Biomarkers Associated with Regorafenib First-Line Treatment Benefits in Metastatic Colorectal Cancer Patients: REFRAME Molecular Study

Cancers (Basel). 2021 Apr 4;13(7):1710. doi: 10.3390/cancers13071710.


First-line treatment with regorafenib in frail metastatic colorectal cancer (mCRC) patients has shown some benefit. To accurately identify such patients before treatment, we studied blood biomarkers and primary tumor molecules. We unveiled serum microRNAs (miRNAs), single-nucleotide polymorphisms (SNPs) in angiogenic-related genes, and Notch 1 expression as biomarkers associated with response or toxicity. MicroRNA array profiling and genotyping of selected SNPs were performed in the blood of fragile mCRC patients treated with regorafenib. Notch 1 and CRC-associated miRNA expression was also analyzed in tumors. High levels of miR-185-5p in serum, rs7993418 in the vascular endothelial growth factor receptor 1 (VEGFR1) gene, and Notch 1 expression in biopsies were associated with a favorable response to treatment. Serum levels of miR-126-3p and miR-152-3p and tumor expression of miR-92a-1-5p were associated with treatment toxicity, particularly interesting in patients exhibiting comorbidities, and high levels of miR-362-3p were associated with asthenia. Additionally, several miRNAs were associated with the presence of metastasis, local recurrence, and peritoneal metastasis. Besides, miRNAs determined in primary tumors were associated with tumor-node-metastasis (TNM) staging. The rs2305948 and rs699947 SNPs in VEGFR2 and VEGFA, respectively, were markers of poor prognosis correlating with locoregional relapse, a higher N stage, and metastatic shedding. In conclusion, VEGF and VEGFR SNPs, miRNAs, and Notch 1 levels are potential useful biomarkers for the management of advanced CRC under regorafenib treatment.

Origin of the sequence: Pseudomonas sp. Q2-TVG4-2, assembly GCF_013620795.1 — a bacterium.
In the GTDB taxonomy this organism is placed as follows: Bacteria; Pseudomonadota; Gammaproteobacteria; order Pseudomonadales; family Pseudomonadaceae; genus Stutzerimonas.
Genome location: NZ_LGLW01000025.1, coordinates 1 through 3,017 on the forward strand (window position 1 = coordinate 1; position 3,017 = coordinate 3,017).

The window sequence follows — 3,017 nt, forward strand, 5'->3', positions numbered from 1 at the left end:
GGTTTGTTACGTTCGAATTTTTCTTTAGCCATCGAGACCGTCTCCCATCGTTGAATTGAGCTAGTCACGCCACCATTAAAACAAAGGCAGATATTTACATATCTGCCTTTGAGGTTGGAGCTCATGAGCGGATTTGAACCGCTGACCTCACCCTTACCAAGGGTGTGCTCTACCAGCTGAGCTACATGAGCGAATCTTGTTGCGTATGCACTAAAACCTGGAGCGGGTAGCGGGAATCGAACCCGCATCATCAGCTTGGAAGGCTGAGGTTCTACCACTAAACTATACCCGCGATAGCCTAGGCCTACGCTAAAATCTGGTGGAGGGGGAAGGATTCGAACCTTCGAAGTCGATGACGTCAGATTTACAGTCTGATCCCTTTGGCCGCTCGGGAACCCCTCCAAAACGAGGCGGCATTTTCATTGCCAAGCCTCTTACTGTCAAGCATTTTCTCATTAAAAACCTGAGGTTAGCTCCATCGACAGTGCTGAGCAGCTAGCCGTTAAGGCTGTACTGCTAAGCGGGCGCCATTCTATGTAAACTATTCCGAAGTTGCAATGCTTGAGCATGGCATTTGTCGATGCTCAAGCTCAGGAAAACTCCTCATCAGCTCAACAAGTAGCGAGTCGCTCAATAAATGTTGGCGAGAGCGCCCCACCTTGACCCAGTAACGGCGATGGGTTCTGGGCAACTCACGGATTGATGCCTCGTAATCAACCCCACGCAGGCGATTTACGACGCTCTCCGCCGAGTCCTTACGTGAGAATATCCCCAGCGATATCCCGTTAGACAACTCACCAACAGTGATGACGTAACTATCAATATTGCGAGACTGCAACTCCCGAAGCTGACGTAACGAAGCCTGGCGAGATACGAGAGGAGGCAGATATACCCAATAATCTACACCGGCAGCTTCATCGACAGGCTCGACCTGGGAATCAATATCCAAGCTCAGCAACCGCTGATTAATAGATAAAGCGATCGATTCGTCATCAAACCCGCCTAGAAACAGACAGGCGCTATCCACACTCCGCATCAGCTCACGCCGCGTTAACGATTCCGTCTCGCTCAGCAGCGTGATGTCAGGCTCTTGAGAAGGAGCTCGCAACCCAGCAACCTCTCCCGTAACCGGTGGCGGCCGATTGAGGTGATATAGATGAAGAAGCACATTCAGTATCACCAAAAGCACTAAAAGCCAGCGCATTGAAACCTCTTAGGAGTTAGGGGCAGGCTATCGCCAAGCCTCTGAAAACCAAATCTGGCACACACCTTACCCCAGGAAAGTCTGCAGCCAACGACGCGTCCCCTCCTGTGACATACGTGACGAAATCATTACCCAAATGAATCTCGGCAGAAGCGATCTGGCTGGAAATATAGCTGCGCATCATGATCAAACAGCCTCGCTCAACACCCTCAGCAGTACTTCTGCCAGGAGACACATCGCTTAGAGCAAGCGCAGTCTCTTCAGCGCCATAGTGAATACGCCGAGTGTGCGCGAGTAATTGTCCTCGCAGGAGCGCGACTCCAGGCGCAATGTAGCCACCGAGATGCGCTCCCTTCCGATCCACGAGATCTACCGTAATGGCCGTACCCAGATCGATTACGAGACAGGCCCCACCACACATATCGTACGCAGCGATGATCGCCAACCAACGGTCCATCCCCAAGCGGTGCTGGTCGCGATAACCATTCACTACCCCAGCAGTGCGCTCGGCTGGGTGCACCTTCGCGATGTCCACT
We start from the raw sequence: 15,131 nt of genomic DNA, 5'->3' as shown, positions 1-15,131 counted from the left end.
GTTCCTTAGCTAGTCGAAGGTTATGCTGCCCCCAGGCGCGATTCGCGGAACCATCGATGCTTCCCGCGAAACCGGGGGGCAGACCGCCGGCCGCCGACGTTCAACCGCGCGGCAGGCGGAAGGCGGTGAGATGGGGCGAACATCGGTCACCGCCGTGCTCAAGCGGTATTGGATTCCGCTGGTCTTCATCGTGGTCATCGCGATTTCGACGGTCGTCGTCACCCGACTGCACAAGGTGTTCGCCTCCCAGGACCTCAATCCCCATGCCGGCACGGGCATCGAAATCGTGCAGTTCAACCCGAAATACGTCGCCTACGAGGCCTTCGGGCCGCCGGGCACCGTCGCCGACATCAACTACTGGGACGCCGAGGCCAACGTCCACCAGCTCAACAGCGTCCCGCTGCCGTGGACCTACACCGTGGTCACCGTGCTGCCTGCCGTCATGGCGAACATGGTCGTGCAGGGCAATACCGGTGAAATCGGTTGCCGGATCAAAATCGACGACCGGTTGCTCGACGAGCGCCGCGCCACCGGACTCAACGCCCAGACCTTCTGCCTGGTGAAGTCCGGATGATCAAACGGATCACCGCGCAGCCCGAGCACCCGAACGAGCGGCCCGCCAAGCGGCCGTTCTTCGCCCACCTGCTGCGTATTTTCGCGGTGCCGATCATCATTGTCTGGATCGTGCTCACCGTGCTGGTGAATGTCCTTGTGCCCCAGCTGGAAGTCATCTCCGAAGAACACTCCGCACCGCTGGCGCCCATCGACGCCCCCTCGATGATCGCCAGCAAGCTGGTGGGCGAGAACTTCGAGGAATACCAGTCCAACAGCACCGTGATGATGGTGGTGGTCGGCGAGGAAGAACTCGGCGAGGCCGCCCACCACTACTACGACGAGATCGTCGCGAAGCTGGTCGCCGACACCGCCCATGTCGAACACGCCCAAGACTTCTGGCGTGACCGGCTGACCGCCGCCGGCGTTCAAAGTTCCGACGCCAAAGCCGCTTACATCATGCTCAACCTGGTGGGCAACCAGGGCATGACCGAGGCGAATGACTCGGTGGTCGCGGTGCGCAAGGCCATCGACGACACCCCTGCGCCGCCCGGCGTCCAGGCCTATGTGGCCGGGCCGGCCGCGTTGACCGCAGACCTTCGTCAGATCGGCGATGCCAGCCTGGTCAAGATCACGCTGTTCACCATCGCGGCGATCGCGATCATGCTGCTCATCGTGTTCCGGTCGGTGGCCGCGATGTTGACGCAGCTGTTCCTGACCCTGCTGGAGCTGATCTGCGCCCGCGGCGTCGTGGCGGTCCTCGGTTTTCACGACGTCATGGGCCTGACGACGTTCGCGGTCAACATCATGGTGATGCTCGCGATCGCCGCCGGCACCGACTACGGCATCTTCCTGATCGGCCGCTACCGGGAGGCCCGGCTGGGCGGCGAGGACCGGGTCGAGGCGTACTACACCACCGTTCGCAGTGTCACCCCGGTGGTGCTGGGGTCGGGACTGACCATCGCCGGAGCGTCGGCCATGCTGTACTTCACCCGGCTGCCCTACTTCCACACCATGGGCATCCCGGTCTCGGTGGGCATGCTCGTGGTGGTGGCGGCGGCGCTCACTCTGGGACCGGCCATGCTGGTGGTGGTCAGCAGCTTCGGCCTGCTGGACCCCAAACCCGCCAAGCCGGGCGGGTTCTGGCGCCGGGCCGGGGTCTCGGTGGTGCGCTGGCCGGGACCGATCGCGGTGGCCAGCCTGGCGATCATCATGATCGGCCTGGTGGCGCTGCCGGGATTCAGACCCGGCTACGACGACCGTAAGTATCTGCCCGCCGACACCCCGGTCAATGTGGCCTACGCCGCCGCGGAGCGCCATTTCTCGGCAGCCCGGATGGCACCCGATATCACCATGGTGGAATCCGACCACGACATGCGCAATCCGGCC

Keywords: biomarkers; colorectal cancer; miRNAs; regorafenib; toxicity; treatment response.